Mother’s Day tips for loved ones with Dementia

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Making Mother’s Day enjoyable for a loved one with Dementia

Mother’s Day is the perfect chance to spend time with the whole family, but the celebration can be stressful for people living with Dementia.

Our Dementia specialist Tiffany Smith, has some helpful advice for families on how to make Mother’s Day more enjoyable for a loved one with Dementia.

Helping Hands has been working with people with Dementia and their families for 26 years through a range of hourly visiting and live-in care services focused on allowing people to stay in their own home and live independent lives.

Tiffany recommends the below tips to create a relaxing and calm atmosphere on Mother’s Day for a loved one living with dementia:

Mothers Day-Tips1) Plan meals carefully and in advance – If you’re planning a meal out, make sure you find a quieter pub or restaurant, as increased noise can be disorientating. Make sure the pub or restaurant has plenty of room to allow your loved one to walk about while waiting for the meal – we can all become restless whilst waiting. If this is going to be problematic, trying ordering a sandwich or something that is quicker to prepare. You could even notify the pub in advance, so you don’t have as long to wait for your meals. Always allow plenty of time to travel to and from the venue, as rushing will add to your loved one’s anxiety.

2) Consider activities at home – If a meal out wouldn’t be suitable, why not organise to cook a meal at home in a quiet, familiar and comfortable setting? Make sure Mum feels involved – something simple such as peeling the potatoes while sat at the dining room table is a great way to achieve this. Encourage your mother to lay the table; she might want to decide the seating plan if there are quite a few people coming. Make sure you use photographs rather than names as they are more likely to prompt her memory. Mothers Day-Tips-eShot2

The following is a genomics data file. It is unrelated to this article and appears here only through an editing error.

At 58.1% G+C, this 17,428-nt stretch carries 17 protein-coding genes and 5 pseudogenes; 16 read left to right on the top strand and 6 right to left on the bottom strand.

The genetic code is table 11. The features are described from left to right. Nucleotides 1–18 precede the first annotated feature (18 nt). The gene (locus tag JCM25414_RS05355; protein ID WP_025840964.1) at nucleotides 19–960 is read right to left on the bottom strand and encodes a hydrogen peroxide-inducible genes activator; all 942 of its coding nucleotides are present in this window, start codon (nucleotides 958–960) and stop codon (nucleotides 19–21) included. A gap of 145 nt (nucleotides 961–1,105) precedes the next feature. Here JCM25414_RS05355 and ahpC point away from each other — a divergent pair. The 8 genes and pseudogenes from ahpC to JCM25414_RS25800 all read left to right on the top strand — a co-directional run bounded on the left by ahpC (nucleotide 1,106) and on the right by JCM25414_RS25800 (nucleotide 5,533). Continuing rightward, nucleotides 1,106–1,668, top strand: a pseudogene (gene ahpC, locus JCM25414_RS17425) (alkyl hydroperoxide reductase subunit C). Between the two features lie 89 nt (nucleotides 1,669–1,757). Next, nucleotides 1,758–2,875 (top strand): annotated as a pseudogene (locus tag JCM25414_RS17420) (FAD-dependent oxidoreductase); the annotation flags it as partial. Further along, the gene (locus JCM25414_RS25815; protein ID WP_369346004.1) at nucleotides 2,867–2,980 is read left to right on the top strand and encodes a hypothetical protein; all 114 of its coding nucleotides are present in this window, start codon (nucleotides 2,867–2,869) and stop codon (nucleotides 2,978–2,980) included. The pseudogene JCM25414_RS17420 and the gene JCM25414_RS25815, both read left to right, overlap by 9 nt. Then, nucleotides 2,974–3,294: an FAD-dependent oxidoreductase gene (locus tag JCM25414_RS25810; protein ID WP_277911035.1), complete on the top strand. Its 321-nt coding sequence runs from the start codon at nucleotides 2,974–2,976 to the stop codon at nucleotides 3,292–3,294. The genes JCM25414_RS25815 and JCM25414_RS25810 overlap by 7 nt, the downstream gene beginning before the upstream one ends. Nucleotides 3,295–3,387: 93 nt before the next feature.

3) Choose activities that involve everyone – Take the gift of a lovely bunch of flowers to the next level and provide your loved one with a flower arranging session at home, using ribbons, bows and her favorite vase. Flower arranging is a calming, relaxing and enjoyable activity providing sensory experiences such as touch and smell. This activity can be done standing, sitting or at a bedside making it accessible for all individuals.

4) Create a playlist – Select some of your mother’s favourite songs from when she was growing up and put together a playlist. Music can provide a calming and soothing atmosphere. Individuals with dementia can respond positively to songs they connect with, giving them the chance to sing a long and reminisce.

5) Stay within the comfort zone – It’s best to avoid any activities that take your loved one out of their comfort zone, such as shopping, or activities that require them to remain stationary for a long period of time like the cinema. These activities may increase anxiety, and therefore will not be enjoyable for your loved one.

6) Make it personal – Although there are many activities that are beneficial for people living with Dementia, everything depends on personal preference – from the activities you do together to the gift you choose. Mothers Day-Tips-eShot3

Tiffany said: “Busy restaurants and other activities you associate as classic Mother’s Day plans can be stressful for a person living with Dementia. It’s important to make sure your loved one feels fully included in the celebrations of the day and be prepared to make some adjustments to make the day calm and as stress-free as possible.

“Music and flowers are just a few easily achievable examples of things which can really make a positive difference for a mother or grandmother living with Dementia on Mother’s Day.”

For further support and information, please download the dementia toolkit.

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